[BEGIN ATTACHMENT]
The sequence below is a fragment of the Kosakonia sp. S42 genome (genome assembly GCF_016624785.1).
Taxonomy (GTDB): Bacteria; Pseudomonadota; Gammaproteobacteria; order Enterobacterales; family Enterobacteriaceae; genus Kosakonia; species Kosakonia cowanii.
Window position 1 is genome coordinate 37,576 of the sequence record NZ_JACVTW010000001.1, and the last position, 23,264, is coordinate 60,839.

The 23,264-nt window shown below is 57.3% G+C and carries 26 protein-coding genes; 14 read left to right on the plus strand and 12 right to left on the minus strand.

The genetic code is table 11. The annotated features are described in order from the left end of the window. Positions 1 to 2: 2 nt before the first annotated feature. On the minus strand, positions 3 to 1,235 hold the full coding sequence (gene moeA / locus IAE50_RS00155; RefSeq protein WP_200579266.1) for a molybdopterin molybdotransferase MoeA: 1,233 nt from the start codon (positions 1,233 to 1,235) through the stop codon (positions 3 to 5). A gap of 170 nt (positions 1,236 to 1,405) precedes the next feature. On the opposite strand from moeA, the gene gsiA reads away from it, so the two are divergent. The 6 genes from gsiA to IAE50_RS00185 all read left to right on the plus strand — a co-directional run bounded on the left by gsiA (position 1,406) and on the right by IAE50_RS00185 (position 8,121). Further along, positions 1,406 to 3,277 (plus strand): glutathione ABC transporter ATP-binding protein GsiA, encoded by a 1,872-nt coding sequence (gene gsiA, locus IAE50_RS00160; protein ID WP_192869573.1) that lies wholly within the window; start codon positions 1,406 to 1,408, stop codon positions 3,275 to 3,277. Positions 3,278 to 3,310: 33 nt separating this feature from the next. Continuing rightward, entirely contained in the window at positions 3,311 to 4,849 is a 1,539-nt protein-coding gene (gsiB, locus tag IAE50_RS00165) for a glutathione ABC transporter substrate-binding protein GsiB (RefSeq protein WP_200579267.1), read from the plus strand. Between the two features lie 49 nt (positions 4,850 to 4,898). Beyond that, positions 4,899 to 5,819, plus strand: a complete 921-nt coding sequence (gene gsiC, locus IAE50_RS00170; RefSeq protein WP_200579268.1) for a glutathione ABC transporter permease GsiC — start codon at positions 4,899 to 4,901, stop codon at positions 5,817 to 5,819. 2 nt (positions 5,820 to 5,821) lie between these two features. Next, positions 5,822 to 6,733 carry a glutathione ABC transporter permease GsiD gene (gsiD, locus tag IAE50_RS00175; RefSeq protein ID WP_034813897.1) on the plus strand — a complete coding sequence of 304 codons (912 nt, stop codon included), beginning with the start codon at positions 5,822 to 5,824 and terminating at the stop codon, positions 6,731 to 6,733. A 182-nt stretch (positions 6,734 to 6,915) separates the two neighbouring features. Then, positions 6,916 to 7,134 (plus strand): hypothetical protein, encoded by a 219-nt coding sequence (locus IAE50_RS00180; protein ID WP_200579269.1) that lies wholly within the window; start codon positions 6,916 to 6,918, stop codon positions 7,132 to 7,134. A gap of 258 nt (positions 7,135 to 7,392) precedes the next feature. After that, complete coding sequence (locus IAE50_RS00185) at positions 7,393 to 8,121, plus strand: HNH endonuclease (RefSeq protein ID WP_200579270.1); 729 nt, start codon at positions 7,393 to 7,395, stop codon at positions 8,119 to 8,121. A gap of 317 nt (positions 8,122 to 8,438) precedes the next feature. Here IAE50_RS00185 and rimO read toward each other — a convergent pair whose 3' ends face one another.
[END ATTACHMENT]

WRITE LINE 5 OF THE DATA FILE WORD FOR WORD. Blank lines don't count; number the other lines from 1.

The genetic code is table 11. The annotated features are described in order from the left end of the window. Positions 1 to 2: 2 nt before the first annotated feature. On the minus strand, positions 3 to 1,235 hold the full coding sequence (gene moeA / locus IAE50_RS00155; RefSeq protein WP_200579266.1) for a molybdopterin molybdotransferase MoeA: 1,233 nt from the start codon (positions 1,233 to 1,235) through the stop codon (positions 3 to 5). A gap of 170 nt (positions 1,236 to 1,405) precedes the next feature. On the opposite strand from moeA, the gene gsiA reads away from it, so the two are divergent. The 6 genes from gsiA to IAE50_RS00185 all read left to right on the plus strand — a co-directional run bounded on the left by gsiA (position 1,406) and on the right by IAE50_RS00185 (position 8,121). Further along, positions 1,406 to 3,277 (plus strand): glutathione ABC transporter ATP-binding protein GsiA, encoded by a 1,872-nt coding sequence (gene gsiA, locus IAE50_RS00160; protein ID WP_192869573.1) that lies wholly within the window; start codon positions 1,406 to 1,408, stop codon positions 3,275 to 3,277. Positions 3,278 to 3,310: 33 nt separating this feature from the next. Continuing rightward, entirely contained in the window at positions 3,311 to 4,849 is a 1,539-nt protein-coding gene (gsiB, locus tag IAE50_RS00165) for a glutathione ABC transporter substrate-binding protein GsiB (RefSeq protein WP_200579267.1), read from the plus strand. Between the two features lie 49 nt (positions 4,850 to 4,898). Beyond that, positions 4,899 to 5,819, plus strand: a complete 921-nt coding sequence (gene gsiC, locus IAE50_RS00170; RefSeq protein WP_200579268.1) for a glutathione ABC transporter permease GsiC — start codon at positions 4,899 to 4,901, stop codon at positions 5,817 to 5,819. 2 nt (positions 5,820 to 5,821) lie between these two features. Next, positions 5,822 to 6,733 carry a glutathione ABC transporter permease GsiD gene (gsiD, locus tag IAE50_RS00175; RefSeq protein ID WP_034813897.1) on the plus strand — a complete coding sequence of 304 codons (912 nt, stop codon included), beginning with the start codon at positions 5,822 to 5,824 and terminating at the stop codon, positions 6,731 to 6,733. A 182-nt stretch (positions 6,734 to 6,915) separates the two neighbouring features. Then, positions 6,916 to 7,134 (plus strand): hypothetical protein, encoded by a 219-nt coding sequence (locus IAE50_RS00180; protein ID WP_200579269.1) that lies wholly within the window; start codon positions 6,916 to 6,918, stop codon positions 7,132 to 7,134. A gap of 258 nt (positions 7,135 to 7,392) precedes the next feature. After that, complete coding sequence (locus IAE50_RS00185) at positions 7,393 to 8,121, plus strand: HNH endonuclease (RefSeq protein ID WP_200579270.1); 729 nt, start codon at positions 7,393 to 7,395, stop codon at positions 8,119 to 8,121. A gap of 317 nt (positions 8,122 to 8,438) precedes the next feature. Here IAE50_RS00185 and rimO read toward each other — a convergent pair whose 3' ends face one another.